Divisions, Crossroads, Turns of Mind: Some New Irish Art

Williams College Museum of Art

Saturday November 9 through December 29, 1985

Road, Rathmore, Craigavon, silver gelatin print and toners, 26cms x 26cms, 1985 ©Victor Sloan

The Ireland American Arts Exchange and the Williams College Museum of Art will present an exhibition demonstrating the recent upsurge of creativity in Ireland’s contemporary visual art.

Titled Divisions, Crossroads, Turns of Mind: Some New Irish Art, the exhibition was selected by the American art critic and author Lucy R. Lippard and consists of 112 works by 29 artists from throughout Ireland. It will run from Saturday, Nov. 9, through Dec. 29.

The exhibition will be opened by Thomas Krens, Museum Director at 10 a.m. on Tuesday November 5 with brief talks and lectures throughout the day by Irish artists and critics. Paula McCarthy- Panczenko, director of the Ireland America Arts Exchange, will speak at 10.30 a.m. At noon Lucy R. Lippard will speak on “The influences of Politics on Irish Art.” There will be a reception from 6 p.m. to 8 p.m.

The artists selected are: Robert Ballagh, Anne Carlisle, John Carson, Vernon Carter, Helen Comerford, Barrie Cooke, Tony Corey, David Crone, Michael Cullen, Mickey Donnelly, Tom Grace, Maurice Henderson, Julie Kelleher, John Kindness, Donncha MacGabhann, Aileen MacKeogh, Brian Maguire, Danny McCarthy, Angela Lawless Morrissey, Noreen O’ Hare, Alanna O’Kelly, Michael O’Kelly, Anna O’Sullivan, Nigel Rolfe, Dermot Seymour, Victor Sloan, Julie Stephenson, Donald Teskey, Joe Walls.

To inaugurate the exhibition, a daylong program of lectures and performances by four Irish artists and Lippard will take place Nov. 9 from 10 to 6. A public opening reception will be held from 6 to 8 p.m.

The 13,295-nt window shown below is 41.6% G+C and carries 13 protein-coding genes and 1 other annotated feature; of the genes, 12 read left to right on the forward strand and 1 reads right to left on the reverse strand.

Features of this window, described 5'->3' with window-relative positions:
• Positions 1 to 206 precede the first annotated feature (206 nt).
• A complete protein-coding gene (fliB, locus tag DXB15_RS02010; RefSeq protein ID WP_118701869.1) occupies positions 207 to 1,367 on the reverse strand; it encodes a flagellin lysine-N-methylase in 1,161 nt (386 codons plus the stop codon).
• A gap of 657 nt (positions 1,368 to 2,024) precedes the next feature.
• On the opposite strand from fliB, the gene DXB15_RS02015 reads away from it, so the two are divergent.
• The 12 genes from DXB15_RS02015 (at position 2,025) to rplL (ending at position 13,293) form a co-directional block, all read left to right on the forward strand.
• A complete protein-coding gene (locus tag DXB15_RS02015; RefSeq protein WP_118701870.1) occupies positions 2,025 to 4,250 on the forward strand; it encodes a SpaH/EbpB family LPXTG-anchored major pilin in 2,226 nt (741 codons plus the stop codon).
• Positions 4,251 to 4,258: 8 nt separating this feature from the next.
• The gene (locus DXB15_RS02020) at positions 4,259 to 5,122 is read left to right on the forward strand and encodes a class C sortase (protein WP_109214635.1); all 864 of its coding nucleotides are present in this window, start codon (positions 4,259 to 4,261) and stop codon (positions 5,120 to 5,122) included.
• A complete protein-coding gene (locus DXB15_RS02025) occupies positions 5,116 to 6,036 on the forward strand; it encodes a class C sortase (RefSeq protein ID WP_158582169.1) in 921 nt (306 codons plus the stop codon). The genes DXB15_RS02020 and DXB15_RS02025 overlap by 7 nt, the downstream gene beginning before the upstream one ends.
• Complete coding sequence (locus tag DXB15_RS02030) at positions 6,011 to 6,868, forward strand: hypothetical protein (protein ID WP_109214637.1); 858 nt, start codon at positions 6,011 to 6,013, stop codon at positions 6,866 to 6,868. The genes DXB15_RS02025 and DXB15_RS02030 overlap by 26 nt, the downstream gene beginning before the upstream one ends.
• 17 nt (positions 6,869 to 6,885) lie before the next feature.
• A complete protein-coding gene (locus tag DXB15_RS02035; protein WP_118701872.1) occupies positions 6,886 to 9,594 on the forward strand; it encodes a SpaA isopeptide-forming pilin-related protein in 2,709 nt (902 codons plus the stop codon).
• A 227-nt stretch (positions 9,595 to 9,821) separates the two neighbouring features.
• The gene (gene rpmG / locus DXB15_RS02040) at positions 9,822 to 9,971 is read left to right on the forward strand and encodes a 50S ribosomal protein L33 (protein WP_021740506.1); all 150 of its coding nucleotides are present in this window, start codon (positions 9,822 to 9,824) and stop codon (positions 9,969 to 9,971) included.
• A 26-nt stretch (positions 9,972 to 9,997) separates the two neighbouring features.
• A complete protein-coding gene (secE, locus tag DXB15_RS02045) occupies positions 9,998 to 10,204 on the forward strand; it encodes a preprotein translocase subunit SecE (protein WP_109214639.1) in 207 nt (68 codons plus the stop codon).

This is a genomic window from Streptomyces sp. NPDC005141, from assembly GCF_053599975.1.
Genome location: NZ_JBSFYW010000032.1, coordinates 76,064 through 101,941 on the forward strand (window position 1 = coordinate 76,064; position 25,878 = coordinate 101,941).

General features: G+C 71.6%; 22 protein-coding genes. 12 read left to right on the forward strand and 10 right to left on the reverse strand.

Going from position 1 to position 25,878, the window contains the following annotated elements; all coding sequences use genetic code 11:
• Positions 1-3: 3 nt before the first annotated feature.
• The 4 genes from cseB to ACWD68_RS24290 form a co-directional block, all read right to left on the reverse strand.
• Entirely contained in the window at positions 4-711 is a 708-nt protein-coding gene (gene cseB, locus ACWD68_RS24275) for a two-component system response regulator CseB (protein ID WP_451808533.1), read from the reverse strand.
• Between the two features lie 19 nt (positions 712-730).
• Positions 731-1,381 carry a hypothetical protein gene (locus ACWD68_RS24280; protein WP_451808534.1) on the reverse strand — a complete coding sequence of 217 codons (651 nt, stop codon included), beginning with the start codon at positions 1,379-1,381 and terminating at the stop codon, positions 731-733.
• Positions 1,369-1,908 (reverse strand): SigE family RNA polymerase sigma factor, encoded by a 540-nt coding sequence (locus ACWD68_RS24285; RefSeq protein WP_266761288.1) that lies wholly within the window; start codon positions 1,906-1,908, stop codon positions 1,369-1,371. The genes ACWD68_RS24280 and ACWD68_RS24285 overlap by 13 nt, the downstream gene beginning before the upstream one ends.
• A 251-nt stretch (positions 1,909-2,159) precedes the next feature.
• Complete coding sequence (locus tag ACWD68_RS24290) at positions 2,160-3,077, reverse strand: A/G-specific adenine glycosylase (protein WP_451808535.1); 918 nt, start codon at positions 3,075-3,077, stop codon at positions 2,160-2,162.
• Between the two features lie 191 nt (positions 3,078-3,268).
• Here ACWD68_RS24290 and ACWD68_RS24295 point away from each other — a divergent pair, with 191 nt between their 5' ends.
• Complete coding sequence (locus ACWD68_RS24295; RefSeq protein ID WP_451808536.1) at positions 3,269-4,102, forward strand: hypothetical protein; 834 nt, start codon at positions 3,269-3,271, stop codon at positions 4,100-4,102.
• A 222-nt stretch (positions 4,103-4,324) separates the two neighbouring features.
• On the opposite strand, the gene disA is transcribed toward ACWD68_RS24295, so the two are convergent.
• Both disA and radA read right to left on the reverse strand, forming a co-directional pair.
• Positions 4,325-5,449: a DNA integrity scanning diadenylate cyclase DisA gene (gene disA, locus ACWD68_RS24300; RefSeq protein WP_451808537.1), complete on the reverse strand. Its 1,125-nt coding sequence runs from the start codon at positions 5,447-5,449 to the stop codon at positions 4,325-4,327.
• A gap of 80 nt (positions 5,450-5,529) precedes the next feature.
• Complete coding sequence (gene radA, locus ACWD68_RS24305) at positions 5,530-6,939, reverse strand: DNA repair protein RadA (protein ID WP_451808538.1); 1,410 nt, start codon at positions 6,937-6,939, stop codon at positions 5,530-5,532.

Divisions, Crossroads, Turns of Mind: Some New Irish Art is the first major exhibition of contemporary Irish art to tour North America in the last 15 years. Lippard, who travelled to Ireland to meet with artists and to select works for the exhibition, writes that she expected to find an art that dealt more directly with the political upheaval and violence that have become associated with Ireland.

Yet she says the Irish artists have internalised the ‘troubles,’ much as the rest of the world has done with the fear of nuclear war; the art produced there is “… ‘political’ simply because it is made in Ireland today. Lippard also writes, however, “There is a certain sense of excitement and possibility about current Irish art that is visible in the exhibition.”

The show is sponsored by the Irish Arts Council, the Cultural Relations Committee of the Irish Department of Foreign Affairs, the Arts Council of Northern Ireland, the Irish American Art Foundation and the board of directors of the Ireland America Arts Exchange. Aer Lingus is providing international transport of the exhibition, and “Some New Irish Art” lectures and performances are made possible, in part, by the Massachusetts Council on the Arts and Humanities.

After its Williams debut, the exhibition will travel to York University Art Museum, Toronto, Canada, where it will open in February 1986.

The Williams Museum is open, free to the public, Monday through Saturday from 10 to 5.

15 Lawrence Hall Drive, Ste 2
Williamstown, MA 01267

t: 413.597.2429 f: 413.458.9017

w. www.wcma.org

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